Mimi Haddon: A Talk with the Artist
Artist | Designer | Photographer | Instructor
Life isn't about finding yourself. Life is about creating yourself.
George Bernard Shaw
LA artist Mimi Haddon creates community by wearing many hats. Mimi began her career as a graphic designer after graduating from CSULB. Feeling frustrated after staring at a computer screen all day, she decided to become a professional photographer, freelancing for 20 years for Mattel, Disney, Tayrn Rose Shoes, The New Yorker, and Palace costume among others.
Acknowledging her affinity for her grandmother’s quilts and ability to sew with scraps of fabric, Mimi taught summer camp for children grades 5th through 7th while her own school age children were in school, putting her love of textiles and textile processes to constructive use. Engaged in dyeing, macramé, and soft sculpture while teaching summer camp, Mimi furthered her love of textiles by enrolling at Otis where she studied surface design in Otis’ continuing education program.
“I gained so much experience and being at Otis was eye opening. We created surface design and repeat patterns all by hand, working directly with materials.” Thinking she was excited to return to school to earn a degree in Art Education at CSULB, Mimi stumbled upon a display case of textiles located in the fiber dept. She recalls having second thoughts about returning to school to study Art Ed. “My heart sunk at the thought of studying Art Education.”
The fiber program at CSULB was headed by professor Carol Shaw-Sutton, now emeritus, who accepted Mimi as a graduate student. At CSULB Mimi met several influential adjunct faculty members, all teaching in the fiber program. Mimi held her graduate show October 29, 2017 and earned an MFA. Her final thesis exhibit will have a life beyond the educational institution and will be installed at another venue. Asked for advice she can impart to other students and emerging artists, Mimi suggests attending workshops and internships outside of school. “You can meet so many interesting people and create networks and opportunities for yourself.”
One of Mimi's most fruitful relationships has been her association with the Craft and Folk Art Museum through their CraftLab family Workshops and Craft Night programs. Mimi credits CAFAM’s curator of public engagement, Andres Payan, for giving her the opportunities to teach and opening doors and expanding her horizons. The public’s enthusiasm for textile making has really grown since Mimi has taught workshops there. Through the aegis of CAFAM Mimi has connected to fiber, fashion, and design in Los Angeles.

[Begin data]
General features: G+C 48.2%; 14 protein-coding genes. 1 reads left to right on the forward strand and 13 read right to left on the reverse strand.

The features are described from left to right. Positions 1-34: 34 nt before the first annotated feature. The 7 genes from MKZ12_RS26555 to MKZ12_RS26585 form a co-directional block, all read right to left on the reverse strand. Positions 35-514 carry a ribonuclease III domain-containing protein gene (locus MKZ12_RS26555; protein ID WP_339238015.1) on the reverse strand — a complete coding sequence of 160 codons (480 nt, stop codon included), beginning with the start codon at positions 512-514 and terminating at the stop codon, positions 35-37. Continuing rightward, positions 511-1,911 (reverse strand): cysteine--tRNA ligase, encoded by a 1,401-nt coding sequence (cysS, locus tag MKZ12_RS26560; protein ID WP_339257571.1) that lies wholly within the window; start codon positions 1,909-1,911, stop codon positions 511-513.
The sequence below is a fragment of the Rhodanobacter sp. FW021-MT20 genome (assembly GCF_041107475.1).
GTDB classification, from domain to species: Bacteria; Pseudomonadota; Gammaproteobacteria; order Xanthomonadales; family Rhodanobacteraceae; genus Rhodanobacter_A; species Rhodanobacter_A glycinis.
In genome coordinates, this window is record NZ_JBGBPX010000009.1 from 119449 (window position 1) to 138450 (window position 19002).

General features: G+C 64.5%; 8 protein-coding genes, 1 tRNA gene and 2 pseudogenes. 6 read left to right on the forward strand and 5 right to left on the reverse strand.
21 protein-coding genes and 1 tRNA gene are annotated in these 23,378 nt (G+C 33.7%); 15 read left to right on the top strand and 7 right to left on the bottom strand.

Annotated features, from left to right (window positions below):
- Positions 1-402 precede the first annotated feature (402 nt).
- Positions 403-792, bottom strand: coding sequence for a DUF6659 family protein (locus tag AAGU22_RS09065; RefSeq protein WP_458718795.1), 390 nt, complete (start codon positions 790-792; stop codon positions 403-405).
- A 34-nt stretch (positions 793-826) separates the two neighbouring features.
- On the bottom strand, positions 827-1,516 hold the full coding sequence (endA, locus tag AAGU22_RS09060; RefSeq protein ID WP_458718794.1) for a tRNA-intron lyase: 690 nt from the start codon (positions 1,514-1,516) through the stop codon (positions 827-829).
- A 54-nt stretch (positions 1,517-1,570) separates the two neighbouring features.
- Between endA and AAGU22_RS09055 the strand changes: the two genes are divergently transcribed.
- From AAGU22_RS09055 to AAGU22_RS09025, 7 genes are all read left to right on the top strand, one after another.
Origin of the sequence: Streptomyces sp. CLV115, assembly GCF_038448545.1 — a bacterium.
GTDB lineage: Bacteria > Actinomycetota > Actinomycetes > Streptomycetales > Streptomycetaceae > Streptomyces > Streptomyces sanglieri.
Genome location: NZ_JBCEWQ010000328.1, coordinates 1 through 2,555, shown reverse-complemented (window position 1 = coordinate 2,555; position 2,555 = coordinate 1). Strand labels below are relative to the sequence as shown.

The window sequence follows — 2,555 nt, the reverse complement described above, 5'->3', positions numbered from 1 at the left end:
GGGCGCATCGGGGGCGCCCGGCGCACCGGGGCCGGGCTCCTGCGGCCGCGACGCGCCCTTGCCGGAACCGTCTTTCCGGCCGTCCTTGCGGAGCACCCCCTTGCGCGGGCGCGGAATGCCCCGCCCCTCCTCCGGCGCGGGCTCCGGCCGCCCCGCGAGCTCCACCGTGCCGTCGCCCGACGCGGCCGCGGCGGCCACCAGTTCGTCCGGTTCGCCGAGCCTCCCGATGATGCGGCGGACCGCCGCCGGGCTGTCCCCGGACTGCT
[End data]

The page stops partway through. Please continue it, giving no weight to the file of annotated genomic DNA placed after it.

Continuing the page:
She recently completed an installation for Dolan, a women’s clothing company located in Vernon, which sells many of their fashions through Anthropologie. She worked with large amounts of leftover striped knit jersey that in storage. Because of her prior dynamic experimentation with cutting apart t-shirts and reconfiguring the disparate parts into larger sculptural works – as a part of her graduate fiber experimentations – Mimi created several large sculptures for Dolan. “I was experimenting, trying different textile methods to create large scale baskets. My first attempts were failures, but I was resolute to create large scale works. In the end, it was hard work and my knowledge of working with materials and hand processes that enabled me to bring my ideas to fruition.”
Mimi was then asked to create a shibori dye workshop for Dolan’s employees. “It was a luxurious experience working with the bolts of fabric compared to having to cut apart and resew t-shirt fabric. My family had to adjust to a living room inundated with fabric!"
Thinking about what inspires her specifically living in Los Angeles, Mimi recalled her long drives to Dolan from Culver City to Vernon via Clauson Ave. “I get inspiration from looking at all the colorful buildings, the murals, the unexpected architecture and storefronts." Mimi also gets inspiration working with unique, one-of-a-kind vintage clothing and costumes at Palace, an exclusive entertainment company that rents vintage clothing and costumes to the Hollywood film and T.V. industry.
Mimi has not given up her freelance photography. She has been passionately photographing vintage clothing and costumes at Palace. Her efforts at photographing the unique fashions will result in a large-scale coffee-table book, for which her editors are currently seeking a publisher.
As doors open for Mimi, she continues to create opportunities for herself combining her love of textile processes, engagement with materials, photography, fashion, installation, and most recently costume design. Her investigations into skirt hoop structures and designs, as part of her graduate experimentation, led her to opportunities on the LA listserv Yahoo Group lacustrine. There she was introduced to the Heidi Ducker Dance Company, which was looking for a costume designer for a dance called Enormous Womb performed at the Boston Court in Pasadena. Mimi designed a forty-foot-long hand-dyed organza tube for one of the dancers.
Mimi’s joie de vivre, open mindedness, enthusiasm, integrity for working hard, and her ability to connect with people of diverse backgrounds continues to create a rich life for this inspiring artist.